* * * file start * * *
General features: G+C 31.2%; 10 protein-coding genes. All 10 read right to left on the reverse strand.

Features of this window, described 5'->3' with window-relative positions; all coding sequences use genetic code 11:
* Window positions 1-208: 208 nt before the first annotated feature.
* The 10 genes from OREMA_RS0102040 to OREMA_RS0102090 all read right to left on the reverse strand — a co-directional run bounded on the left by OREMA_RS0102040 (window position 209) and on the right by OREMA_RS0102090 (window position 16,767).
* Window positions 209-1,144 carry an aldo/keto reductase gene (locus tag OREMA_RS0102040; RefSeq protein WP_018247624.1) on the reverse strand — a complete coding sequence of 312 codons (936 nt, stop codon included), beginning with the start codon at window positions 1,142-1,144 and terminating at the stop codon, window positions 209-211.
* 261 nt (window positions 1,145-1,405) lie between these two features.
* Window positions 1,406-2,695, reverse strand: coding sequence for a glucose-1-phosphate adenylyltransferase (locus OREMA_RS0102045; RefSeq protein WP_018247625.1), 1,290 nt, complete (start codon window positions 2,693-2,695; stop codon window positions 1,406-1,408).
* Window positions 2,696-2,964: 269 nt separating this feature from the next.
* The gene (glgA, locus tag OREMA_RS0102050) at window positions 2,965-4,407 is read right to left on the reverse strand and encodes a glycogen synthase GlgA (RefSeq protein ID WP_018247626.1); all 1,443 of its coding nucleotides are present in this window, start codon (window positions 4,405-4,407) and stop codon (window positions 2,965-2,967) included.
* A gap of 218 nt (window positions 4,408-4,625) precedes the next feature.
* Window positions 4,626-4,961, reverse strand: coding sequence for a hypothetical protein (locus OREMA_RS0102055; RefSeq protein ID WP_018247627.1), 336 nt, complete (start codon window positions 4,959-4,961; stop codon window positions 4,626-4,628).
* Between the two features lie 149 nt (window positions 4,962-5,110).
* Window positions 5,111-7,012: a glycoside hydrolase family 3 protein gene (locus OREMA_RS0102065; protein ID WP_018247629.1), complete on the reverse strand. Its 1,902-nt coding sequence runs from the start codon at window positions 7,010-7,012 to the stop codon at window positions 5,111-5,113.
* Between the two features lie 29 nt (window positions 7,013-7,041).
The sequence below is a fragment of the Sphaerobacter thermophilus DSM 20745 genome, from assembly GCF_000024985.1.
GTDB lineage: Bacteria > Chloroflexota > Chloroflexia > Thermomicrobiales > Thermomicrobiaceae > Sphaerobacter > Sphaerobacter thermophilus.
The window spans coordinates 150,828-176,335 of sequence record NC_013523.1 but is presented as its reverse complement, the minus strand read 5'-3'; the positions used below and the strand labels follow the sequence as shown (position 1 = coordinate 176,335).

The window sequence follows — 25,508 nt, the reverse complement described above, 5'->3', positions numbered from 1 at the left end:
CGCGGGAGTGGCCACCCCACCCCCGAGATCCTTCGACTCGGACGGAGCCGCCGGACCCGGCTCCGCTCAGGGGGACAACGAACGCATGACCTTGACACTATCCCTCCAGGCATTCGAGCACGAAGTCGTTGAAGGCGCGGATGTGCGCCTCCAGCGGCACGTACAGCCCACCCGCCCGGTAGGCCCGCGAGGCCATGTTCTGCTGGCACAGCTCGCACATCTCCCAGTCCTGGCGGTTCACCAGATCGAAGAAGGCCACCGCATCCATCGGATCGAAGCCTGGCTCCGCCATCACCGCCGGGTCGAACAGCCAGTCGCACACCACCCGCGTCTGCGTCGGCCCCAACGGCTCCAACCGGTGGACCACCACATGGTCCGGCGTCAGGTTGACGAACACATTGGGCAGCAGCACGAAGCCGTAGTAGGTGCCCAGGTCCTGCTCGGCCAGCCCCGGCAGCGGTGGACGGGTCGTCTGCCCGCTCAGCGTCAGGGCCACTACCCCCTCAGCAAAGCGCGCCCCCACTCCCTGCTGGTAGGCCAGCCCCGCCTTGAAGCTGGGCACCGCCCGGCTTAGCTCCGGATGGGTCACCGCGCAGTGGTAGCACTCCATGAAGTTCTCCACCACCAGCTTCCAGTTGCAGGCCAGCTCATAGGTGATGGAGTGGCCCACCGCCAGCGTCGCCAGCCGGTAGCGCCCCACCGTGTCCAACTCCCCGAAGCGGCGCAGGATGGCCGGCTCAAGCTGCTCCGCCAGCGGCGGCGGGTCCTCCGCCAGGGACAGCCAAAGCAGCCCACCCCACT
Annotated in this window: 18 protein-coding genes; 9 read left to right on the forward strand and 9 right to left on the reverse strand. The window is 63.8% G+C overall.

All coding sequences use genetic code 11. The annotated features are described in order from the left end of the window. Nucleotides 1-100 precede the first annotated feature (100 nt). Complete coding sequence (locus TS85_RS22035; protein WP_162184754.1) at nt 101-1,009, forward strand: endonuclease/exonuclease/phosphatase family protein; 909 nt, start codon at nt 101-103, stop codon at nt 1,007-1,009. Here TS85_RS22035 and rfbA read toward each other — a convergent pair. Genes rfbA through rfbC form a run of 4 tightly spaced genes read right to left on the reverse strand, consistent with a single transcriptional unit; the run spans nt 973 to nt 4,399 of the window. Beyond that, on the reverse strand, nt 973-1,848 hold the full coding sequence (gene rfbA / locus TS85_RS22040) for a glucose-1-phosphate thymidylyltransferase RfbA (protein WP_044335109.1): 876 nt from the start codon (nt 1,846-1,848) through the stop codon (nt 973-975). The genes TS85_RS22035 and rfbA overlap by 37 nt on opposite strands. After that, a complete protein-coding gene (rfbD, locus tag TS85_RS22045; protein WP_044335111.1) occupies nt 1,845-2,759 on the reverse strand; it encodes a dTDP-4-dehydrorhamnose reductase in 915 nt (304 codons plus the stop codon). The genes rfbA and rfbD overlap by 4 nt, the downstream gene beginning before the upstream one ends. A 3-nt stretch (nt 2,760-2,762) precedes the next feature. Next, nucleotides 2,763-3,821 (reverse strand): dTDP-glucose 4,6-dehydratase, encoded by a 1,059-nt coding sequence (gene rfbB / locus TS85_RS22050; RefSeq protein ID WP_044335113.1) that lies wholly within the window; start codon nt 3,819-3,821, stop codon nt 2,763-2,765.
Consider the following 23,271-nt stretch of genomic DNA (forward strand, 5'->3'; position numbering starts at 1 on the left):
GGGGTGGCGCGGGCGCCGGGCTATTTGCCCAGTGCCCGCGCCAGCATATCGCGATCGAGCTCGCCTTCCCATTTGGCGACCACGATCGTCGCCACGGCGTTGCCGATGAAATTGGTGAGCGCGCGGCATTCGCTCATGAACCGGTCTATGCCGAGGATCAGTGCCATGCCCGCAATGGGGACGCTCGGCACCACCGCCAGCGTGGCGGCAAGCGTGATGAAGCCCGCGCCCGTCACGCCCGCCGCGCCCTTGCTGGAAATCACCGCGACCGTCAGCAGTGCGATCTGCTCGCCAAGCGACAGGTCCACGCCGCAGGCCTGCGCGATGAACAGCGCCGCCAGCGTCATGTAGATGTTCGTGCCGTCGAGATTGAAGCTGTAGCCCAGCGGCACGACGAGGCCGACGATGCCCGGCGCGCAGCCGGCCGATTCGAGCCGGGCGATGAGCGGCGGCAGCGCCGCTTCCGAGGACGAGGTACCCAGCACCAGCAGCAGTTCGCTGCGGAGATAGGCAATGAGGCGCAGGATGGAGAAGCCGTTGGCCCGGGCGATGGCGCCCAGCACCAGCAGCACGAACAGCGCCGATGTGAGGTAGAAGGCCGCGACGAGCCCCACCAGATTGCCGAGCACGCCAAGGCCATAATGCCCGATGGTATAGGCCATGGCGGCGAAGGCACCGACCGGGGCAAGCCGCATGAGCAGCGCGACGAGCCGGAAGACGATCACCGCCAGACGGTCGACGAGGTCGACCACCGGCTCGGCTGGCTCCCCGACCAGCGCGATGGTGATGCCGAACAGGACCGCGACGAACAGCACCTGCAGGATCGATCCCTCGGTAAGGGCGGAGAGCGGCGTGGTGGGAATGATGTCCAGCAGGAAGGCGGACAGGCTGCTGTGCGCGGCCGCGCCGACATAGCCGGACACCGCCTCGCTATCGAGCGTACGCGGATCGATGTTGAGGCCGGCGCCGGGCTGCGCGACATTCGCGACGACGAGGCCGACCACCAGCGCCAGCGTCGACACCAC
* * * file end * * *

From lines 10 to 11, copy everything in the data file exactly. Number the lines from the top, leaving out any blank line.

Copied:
* A gap of 218 nt (window positions 4,408-4,625) precedes the next feature.
* Window positions 4,626-4,961, reverse strand: coding sequence for a hypothetical protein (locus OREMA_RS0102055; RefSeq protein ID WP_018247627.1), 336 nt, complete (start codon window positions 4,959-4,961; stop codon window positions 4,626-4,628).